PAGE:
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Fourth Plinth shortlist revealed - FAD Magazine

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Fourth Plinth shortlist revealed

Ibrahim Mahama On hunger and Farming in the Skies of the Past 1957 – 1966 Photo: James O Jenkins

A towering grain silo filled with plants, the reimagining of a 1914 photograph of pan-Africanist John Chilembwe and a work made from the casts of faces of 850 trans people are among the new proposals for Trafalgar Square’s Fourth Plinth revealed today. Models by Nicole Eisenman, Samson Kambalu, Goshka Macuga, Ibrahim Mahama, Teresa Margolles and Paloma Varga Weisz are on display at the National Gallery from 24th May to 4th July 2021 and available to view online, with the public encouraged to share their views.

The National Gallery opened again to the public last week and members of the public are encouraged to visit to see the models as part of the Mayor of London’s Let’s Do London campaign which encourages Londoners and visitors back into central London as it re-opens safely.

 “These proposals from our most international line-up of artists to date shows yet again why the Fourth Plinth is the world’s most high-profile public art prize. As we emerge from lockdown, I’m encouraging Londoners and visitors to come back to the city through my Let’s Do London campaign, so do come and see this great exhibition at the National Gallery.”

The Mayor of London Sadiq Khan

The new proposals are:

  • The Jewellery Tree by Nicole Eisenman recreates the household object on a monumental scale, with Lord Nelson’s medals, a fife and drum and a plastic coffee lid
  • Antelope by Samson Kambalu restages a 1914 photograph of Baptist preacher and pan-Africanist John Chilembwe and European missionary John Chorley. Chilembwe wears a hat in an act of defiance as this was illegal at the time.
  • GONOGO by Goshka Macuga is a giant rocket encouraging audiences to look beyond our own immediate surroundings and up to outer space
  • On Hunger and Farming in the Skies of the Past 1957-1966 by Ibrahim Mahama recreates a grain silo partially built by Eastern European architects in Ghana in the early 1960s in a towering structure filled with living plants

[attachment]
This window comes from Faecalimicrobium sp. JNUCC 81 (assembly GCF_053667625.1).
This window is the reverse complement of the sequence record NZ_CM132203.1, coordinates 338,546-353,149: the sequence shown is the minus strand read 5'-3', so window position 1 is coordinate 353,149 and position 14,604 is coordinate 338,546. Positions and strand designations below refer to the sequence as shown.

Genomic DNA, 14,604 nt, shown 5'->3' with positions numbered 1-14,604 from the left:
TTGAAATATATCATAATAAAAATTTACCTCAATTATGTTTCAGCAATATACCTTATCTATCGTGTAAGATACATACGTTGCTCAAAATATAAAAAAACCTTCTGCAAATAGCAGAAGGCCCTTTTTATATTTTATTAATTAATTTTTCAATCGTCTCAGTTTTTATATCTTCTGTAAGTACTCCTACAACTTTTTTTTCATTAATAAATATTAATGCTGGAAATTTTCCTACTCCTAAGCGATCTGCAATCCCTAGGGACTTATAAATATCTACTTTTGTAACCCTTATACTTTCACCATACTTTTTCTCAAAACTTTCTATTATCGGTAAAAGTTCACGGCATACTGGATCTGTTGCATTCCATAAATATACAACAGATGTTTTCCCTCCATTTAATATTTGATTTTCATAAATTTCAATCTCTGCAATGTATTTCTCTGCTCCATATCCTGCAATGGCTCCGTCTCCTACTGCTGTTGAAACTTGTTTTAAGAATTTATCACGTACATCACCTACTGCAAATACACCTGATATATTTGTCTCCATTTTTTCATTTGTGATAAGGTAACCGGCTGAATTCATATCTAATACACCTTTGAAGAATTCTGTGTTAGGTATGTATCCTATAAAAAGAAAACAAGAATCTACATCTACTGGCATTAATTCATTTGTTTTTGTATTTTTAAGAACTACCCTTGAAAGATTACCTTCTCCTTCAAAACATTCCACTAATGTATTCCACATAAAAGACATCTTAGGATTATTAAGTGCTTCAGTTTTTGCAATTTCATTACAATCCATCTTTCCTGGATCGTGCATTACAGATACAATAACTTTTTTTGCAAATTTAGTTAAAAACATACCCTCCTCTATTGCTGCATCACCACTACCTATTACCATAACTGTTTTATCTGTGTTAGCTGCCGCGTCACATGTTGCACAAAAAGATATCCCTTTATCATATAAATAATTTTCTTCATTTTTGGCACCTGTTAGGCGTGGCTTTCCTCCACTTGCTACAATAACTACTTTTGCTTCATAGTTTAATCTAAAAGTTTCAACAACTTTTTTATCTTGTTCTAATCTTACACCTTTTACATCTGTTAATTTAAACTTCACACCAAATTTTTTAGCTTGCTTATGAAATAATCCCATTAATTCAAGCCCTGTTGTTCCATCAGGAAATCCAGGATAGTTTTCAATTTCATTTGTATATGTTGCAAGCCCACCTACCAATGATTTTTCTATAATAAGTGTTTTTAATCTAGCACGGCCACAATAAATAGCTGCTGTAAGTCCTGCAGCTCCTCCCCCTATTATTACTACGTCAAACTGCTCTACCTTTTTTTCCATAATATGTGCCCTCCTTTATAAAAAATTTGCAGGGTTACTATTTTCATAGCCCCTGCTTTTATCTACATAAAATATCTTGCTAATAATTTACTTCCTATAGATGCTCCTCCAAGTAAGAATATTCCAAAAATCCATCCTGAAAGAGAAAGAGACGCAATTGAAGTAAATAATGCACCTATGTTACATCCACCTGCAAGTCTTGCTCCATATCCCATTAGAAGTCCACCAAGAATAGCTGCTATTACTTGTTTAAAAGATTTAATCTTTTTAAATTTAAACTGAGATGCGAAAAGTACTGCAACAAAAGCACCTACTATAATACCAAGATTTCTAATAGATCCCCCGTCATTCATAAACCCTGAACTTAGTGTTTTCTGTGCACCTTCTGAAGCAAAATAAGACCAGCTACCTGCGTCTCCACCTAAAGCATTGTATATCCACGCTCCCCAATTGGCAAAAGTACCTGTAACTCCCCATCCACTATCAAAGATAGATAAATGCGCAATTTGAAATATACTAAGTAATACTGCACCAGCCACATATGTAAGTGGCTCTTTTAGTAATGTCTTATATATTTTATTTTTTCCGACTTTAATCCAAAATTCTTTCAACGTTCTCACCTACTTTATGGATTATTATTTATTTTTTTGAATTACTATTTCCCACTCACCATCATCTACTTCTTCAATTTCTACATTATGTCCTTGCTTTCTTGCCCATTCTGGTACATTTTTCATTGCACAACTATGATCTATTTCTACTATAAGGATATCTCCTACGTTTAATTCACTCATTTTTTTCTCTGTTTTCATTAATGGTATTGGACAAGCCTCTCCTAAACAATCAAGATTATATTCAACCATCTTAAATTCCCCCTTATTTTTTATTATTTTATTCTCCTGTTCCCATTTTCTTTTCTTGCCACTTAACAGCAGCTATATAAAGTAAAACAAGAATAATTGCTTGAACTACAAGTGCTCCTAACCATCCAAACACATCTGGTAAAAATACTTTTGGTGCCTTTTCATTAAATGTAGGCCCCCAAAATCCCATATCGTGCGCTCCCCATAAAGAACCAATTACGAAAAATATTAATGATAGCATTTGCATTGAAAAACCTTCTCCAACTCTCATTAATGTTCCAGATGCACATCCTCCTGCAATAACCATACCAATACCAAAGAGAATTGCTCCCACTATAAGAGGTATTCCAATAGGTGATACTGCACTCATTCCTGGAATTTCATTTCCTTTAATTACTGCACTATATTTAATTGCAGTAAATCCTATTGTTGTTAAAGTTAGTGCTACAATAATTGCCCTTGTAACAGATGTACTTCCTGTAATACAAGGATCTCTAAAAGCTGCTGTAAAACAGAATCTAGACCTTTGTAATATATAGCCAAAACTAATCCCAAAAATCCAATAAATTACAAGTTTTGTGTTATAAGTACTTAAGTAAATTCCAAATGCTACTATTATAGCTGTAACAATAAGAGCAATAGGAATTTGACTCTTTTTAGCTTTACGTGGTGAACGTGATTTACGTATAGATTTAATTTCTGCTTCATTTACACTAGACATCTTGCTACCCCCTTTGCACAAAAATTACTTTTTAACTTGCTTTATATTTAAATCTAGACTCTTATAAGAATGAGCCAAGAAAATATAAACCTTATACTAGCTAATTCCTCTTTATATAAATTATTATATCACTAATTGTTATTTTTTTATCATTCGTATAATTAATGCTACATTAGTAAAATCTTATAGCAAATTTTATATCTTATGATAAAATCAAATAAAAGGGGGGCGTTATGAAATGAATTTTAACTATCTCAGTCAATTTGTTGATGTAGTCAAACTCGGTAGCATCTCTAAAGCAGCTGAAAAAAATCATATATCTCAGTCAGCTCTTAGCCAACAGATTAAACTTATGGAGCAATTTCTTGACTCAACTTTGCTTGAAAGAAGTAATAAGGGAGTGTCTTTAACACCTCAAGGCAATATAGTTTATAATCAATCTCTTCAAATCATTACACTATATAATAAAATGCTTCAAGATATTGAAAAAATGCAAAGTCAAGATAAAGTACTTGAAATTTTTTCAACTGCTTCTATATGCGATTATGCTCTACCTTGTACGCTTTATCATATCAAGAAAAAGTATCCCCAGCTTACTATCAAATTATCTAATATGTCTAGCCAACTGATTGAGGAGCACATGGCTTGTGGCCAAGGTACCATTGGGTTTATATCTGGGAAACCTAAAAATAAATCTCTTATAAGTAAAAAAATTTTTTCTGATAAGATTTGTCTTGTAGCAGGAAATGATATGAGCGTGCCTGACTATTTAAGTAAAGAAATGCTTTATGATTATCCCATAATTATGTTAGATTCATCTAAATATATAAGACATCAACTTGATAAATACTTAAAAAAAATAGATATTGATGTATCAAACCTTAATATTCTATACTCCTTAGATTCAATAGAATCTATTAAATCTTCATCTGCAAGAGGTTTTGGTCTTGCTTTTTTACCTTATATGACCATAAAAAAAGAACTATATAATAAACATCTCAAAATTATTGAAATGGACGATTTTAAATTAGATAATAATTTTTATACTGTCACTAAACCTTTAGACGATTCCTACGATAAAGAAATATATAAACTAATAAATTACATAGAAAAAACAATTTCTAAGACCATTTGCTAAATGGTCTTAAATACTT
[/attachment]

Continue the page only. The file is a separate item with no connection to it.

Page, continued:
• Improntas (Imprint) by Teresa Margolles features casts of the faces of 850 trans people, most of whom are sex workers, arranged round the plinth in the form of a Tzompantli, a skull rack from Mesoamerican civilisations
  • Bumpman for Trafalgar Square by Paloma Varga Weisz is a figure inspired by the German “Wundergestalt” tradition and the spirit of German folklore

The public are invited to have their say about the proposed artworks online. This will help inform the decision of the Fourth Plinth Commissioning Group who will choose two winning sculptures to be announced in late June. The new sculptures will be unveiled on the Fourth Plinth in 2022 and 2024 respectively, following on from the current sculpture THE END by Heather Phillipson, which will remain until September 2022.  

 “The Fourth Plinth is one of the most unique artistic commissions in the world, and we are proud to be collaborating with the Mayor’s culture team to bring its history and new shortlist to a global audience. Exploring past commissions, and this year’s shortlist in a unique way online or in AR, will inspire us to see the real thing very soon.”

Amit Sood, Director of Google Arts & Culture

This year, in a new partnership with Google Arts & Culture, audiences can explore more about the history of the Fourth Plinth, previous commissions and explore the new shortlist through an innovative immersive online experience at Google Arts & Culture: g.co/fourthplinth.  

The Fourth Plinth is one of the most important art commissions in the world. Funded by the Mayor of London with support from Arts Council England and Bloomberg Philanthropies, the programme invites world-class artists to make new works for Trafalgar Square. An established part of London’s public landscape, it brings out the art critic in everyone and will be available on the Bloomberg Connects app later this year, a free app that allows users to access museums, galleries, and cultural spaces around the world anytime, anywhere.

 

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